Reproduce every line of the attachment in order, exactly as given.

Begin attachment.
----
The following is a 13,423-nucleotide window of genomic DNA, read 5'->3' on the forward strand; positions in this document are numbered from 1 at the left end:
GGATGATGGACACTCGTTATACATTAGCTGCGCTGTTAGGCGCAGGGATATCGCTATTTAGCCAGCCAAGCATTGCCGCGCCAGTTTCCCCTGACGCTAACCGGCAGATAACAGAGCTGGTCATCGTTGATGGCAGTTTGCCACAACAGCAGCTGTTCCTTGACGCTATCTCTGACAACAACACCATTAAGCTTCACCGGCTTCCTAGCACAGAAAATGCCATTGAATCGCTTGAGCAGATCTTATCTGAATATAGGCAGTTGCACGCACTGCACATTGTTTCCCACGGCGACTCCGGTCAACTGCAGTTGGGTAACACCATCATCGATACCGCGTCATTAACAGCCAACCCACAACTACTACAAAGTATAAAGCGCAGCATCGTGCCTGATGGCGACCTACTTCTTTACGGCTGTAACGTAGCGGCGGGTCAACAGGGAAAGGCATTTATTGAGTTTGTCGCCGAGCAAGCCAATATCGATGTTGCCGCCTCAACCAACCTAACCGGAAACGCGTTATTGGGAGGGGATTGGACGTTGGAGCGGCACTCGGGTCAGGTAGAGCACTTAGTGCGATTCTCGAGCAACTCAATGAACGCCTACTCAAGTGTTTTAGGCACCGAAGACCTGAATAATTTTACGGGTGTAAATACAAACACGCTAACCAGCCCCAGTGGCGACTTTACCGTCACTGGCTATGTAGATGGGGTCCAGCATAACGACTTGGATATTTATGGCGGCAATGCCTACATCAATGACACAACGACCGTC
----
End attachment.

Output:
The following is a 13,423-nucleotide window of genomic DNA, read 5'->3' on the forward strand; positions in this document are numbered from 1 at the left end:
GGATGATGGACACTCGTTATACATTAGCTGCGCTGTTAGGCGCAGGGATATCGCTATTTAGCCAGCCAAGCATTGCCGCGCCAGTTTCCCCTGACGCTAACCGGCAGATAACAGAGCTGGTCATCGTTGATGGCAGTTTGCCACAACAGCAGCTGTTCCTTGACGCTATCTCTGACAACAACACCATTAAGCTTCACCGGCTTCCTAGCACAGAAAATGCCATTGAATCGCTTGAGCAGATCTTATCTGAATATAGGCAGTTGCACGCACTGCACATTGTTTCCCACGGCGACTCCGGTCAACTGCAGTTGGGTAACACCATCATCGATACCGCGTCATTAACAGCCAACCCACAACTACTACAAAGTATAAAGCGCAGCATCGTGCCTGATGGCGACCTACTTCTTTACGGCTGTAACGTAGCGGCGGGTCAACAGGGAAAGGCATTTATTGAGTTTGTCGCCGAGCAAGCCAATATCGATGTTGCCGCCTCAACCAACCTAACCGGAAACGCGTTATTGGGAGGGGATTGGACGTTGGAGCGGCACTCGGGTCAGGTAGAGCACTTAGTGCGATTCTCGAGCAACTCAATGAACGCCTACTCAAGTGTTTTAGGCACCGAAGACCTGAATAATTTTACGGGTGTAAATACAAACACGCTAACCAGCCCCAGTGGCGACTTTACCGTCACTGGCTATGTAGATGGGGTCCAGCATAACGACTTGGATATTTATGGCGGCAATGCCTACATCAATGACACAACGACCGTC